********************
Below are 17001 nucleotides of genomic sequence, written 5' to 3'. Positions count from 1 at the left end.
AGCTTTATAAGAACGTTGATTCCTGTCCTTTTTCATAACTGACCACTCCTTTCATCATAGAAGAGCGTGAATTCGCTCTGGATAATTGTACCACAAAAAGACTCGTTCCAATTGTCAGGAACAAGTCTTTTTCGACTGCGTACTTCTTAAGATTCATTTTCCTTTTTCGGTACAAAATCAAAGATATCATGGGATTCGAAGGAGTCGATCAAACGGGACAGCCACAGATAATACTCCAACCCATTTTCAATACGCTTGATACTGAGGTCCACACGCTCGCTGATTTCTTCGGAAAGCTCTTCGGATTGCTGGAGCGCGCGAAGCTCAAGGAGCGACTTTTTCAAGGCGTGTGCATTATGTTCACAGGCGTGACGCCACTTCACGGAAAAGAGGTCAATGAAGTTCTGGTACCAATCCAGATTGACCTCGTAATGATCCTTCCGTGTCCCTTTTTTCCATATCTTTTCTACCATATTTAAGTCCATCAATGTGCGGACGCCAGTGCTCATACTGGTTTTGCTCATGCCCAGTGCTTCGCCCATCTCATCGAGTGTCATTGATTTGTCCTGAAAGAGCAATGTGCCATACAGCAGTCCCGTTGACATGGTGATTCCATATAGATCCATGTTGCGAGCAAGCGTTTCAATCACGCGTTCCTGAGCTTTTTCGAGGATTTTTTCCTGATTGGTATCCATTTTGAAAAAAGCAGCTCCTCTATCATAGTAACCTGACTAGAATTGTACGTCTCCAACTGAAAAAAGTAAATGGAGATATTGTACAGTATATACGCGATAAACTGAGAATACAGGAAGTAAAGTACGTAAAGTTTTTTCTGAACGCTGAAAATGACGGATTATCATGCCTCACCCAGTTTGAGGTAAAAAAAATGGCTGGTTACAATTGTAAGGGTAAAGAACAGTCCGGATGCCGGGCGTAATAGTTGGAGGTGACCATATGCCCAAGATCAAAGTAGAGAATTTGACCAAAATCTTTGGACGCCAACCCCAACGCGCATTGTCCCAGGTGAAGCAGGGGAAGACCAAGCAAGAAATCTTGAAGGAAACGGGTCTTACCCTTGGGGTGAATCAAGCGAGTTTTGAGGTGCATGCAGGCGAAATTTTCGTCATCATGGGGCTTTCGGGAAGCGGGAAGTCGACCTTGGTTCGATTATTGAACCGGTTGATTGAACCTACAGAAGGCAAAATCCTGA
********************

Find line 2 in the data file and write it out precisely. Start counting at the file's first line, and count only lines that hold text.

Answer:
AGCTTTATAAGAACGTTGATTCCTGTCCTTTTTCATAACTGACCACTCCTTTCATCATAGAAGAGCGTGAATTCGCTCTGGATAATTGTACCACAAAAAGACTCGTTCCAATTGTCAGGAACAAGTCTTTTTCGACTGCGTACTTCTTAAGATTCATTTTCCTTTTTCGGTACAAAATCAAAGATATCATGGGATTCGAAGGAGTCGATCAAACGGGACAGCCACAGATAATACTCCAACCCATTTTCAATACGCTTGATACTGAGGTCCACACGCTCGCTGATTTCTTCGGAAAGCTCTTCGGATTGCTGGAGCGCGCGAAGCTCAAGGAGCGACTTTTTCAAGGCGTGTGCATTATGTTCACAGGCGTGACGCCACTTCACGGAAAAGAGGTCAATGAAGTTCTGGTACCAATCCAGATTGACCTCGTAATGATCCTTCCGTGTCCCTTTTTTCCATATCTTTTCTACCATATTTAAGTCCATCAATGTGCGGACGCCAGTGCTCATACTGGTTTTGCTCATGCCCAGTGCTTCGCCCATCTCATCGAGTGTCATTGATTTGTCCTGAAAGAGCAATGTGCCATACAGCAGTCCCGTTGACATGGTGATTCCATATAGATCCATGTTGCGAGCAAGCGTTTCAATCACGCGTTCCTGAGCTTTTTCGAGGATTTTTTCCTGATTGGTATCCATTTTGAAAAAAGCAGCTCCTCTATCATAGTAACCTGACTAGAATTGTACGTCTCCAACTGAAAAAAGTAAATGGAGATATTGTACAGTATATACGCGATAAACTGAGAATACAGGAAGTAAAGTACGTAAAGTTTTTTCTGAACGCTGAAAATGACGGATTATCATGCCTCACCCAGTTTGAGGTAAAAAAAATGGCTGGTTACAATTGTAAGGGTAAAGAACAGTCCGGATGCCGGGCGTAATAGTTGGAGGTGACCATATGCCCAAGATCAAAGTAGAGAATTTGACCAAAATCTTTGGACGCCAACCCCAACGCGCATTGTCCCAGGTGAAGCAGGGGAAGACCAAGCAAGAAATCTTGAAGGAAACGGGTCTTACCCTTGGGGTGAATCAAGCGAGTTTTGAGGTGCATGCAGGCGAAATTTTCGTCATCATGGGGCTTTCGGGAAGCGGGAAGTCGACCTTGGTTCGATTATTGAACCGGTTGATTGAACCTACAGAAGGCAAAATCCTGA